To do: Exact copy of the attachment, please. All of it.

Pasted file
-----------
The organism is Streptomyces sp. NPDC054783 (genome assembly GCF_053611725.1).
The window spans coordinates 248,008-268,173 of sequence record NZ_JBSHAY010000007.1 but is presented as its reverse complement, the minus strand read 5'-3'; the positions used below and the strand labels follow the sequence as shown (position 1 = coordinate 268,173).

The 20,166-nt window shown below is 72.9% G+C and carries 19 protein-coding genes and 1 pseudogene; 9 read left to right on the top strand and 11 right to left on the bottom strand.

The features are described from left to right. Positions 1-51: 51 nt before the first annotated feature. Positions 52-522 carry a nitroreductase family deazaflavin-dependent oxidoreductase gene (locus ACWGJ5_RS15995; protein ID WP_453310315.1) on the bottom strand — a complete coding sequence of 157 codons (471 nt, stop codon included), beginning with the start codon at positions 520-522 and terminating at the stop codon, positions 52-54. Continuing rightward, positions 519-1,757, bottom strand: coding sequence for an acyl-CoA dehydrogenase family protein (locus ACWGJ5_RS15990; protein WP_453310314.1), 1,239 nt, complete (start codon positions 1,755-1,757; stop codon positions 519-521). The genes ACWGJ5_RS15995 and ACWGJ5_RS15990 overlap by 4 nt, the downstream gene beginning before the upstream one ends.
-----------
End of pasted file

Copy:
The organism is Streptomyces sp. NPDC054783 (genome assembly GCF_053611725.1).
The window spans coordinates 248,008-268,173 of sequence record NZ_JBSHAY010000007.1 but is presented as its reverse complement, the minus strand read 5'-3'; the positions used below and the strand labels follow the sequence as shown (position 1 = coordinate 268,173).

The 20,166-nt window shown below is 72.9% G+C and carries 19 protein-coding genes and 1 pseudogene; 9 read left to right on the top strand and 11 right to left on the bottom strand.

The features are described from left to right. Positions 1-51: 51 nt before the first annotated feature. Positions 52-522 carry a nitroreductase family deazaflavin-dependent oxidoreductase gene (locus ACWGJ5_RS15995; protein ID WP_453310315.1) on the bottom strand — a complete coding sequence of 157 codons (471 nt, stop codon included), beginning with the start codon at positions 520-522 and terminating at the stop codon, positions 52-54. Continuing rightward, positions 519-1,757, bottom strand: coding sequence for an acyl-CoA dehydrogenase family protein (locus ACWGJ5_RS15990; protein WP_453310314.1), 1,239 nt, complete (start codon positions 1,755-1,757; stop codon positions 519-521). The genes ACWGJ5_RS15995 and ACWGJ5_RS15990 overlap by 4 nt, the downstream gene beginning before the upstream one ends.